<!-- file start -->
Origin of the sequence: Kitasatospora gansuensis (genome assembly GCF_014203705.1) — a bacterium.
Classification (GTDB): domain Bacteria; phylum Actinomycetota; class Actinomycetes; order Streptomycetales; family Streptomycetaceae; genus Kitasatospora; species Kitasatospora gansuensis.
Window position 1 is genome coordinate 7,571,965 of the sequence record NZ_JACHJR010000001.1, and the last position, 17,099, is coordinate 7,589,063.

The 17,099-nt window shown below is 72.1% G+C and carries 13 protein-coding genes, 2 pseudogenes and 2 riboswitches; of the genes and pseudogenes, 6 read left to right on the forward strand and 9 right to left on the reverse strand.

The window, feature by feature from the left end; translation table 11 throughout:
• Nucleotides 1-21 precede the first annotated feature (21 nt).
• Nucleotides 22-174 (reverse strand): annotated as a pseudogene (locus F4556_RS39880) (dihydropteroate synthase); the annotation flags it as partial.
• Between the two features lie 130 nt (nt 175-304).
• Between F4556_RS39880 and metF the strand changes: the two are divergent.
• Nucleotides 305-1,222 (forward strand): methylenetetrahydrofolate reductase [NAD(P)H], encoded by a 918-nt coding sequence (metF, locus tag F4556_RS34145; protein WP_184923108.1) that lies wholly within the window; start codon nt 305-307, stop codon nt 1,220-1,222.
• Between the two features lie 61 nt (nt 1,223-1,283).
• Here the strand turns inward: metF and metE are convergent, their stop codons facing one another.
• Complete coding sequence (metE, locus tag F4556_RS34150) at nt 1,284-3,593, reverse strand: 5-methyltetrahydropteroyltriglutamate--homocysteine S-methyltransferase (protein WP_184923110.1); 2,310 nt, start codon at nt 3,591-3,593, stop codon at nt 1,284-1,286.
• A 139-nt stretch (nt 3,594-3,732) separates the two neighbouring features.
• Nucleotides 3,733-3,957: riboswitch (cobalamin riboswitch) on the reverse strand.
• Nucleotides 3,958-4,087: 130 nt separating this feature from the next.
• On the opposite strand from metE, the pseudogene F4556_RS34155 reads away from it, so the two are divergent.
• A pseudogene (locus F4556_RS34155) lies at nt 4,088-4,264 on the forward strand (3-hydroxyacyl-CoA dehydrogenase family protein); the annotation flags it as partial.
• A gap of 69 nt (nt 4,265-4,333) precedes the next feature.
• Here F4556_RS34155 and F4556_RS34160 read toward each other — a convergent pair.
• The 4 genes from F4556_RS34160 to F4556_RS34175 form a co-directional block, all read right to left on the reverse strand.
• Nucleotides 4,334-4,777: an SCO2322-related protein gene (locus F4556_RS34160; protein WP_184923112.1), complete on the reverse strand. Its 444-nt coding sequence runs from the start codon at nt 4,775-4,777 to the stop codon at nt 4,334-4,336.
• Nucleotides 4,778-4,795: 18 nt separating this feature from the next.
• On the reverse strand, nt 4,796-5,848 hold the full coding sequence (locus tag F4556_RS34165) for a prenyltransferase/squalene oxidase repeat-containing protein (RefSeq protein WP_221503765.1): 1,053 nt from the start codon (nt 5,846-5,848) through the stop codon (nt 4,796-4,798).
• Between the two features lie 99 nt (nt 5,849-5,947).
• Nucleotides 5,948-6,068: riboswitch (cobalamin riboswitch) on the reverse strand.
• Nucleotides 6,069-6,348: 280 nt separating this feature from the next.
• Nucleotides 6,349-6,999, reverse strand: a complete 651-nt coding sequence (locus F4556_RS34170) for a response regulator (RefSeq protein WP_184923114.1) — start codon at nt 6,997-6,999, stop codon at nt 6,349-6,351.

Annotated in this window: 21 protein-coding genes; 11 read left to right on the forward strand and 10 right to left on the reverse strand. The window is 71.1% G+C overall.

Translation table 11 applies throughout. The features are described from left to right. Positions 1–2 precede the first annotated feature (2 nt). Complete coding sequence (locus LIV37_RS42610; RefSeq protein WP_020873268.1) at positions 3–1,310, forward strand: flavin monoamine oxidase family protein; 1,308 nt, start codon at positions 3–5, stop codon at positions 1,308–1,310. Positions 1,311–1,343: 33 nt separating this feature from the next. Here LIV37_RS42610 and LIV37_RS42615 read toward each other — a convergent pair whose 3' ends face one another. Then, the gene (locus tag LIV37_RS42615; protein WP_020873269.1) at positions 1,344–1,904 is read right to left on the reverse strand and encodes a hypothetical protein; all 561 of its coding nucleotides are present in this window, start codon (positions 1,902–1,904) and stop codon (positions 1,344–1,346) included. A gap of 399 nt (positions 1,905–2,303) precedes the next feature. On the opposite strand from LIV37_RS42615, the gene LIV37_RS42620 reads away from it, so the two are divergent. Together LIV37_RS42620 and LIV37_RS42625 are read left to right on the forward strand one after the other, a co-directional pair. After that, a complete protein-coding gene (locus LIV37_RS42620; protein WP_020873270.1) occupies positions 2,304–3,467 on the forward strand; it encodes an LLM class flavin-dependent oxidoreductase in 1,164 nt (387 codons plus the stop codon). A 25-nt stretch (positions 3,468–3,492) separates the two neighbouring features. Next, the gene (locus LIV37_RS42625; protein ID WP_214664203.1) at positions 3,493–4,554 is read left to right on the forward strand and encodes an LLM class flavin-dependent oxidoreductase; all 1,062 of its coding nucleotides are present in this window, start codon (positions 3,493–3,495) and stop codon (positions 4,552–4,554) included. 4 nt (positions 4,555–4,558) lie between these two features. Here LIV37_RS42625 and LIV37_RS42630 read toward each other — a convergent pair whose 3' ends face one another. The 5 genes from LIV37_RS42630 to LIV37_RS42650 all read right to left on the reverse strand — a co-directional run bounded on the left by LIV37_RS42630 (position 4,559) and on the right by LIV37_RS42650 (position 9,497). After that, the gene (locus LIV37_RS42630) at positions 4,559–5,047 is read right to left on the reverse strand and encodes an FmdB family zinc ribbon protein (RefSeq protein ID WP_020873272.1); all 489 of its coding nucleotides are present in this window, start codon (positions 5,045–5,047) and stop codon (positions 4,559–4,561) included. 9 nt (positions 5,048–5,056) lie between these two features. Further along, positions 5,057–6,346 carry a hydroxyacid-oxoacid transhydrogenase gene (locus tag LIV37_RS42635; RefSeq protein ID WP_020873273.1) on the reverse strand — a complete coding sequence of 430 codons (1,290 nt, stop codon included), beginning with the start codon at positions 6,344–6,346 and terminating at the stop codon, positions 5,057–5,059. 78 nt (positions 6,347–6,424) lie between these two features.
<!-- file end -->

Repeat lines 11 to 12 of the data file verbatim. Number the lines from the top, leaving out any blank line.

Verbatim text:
• Between the two features lie 61 nt (nt 1,223-1,283).
• Here the strand turns inward: metF and metE are convergent, their stop codons facing one another.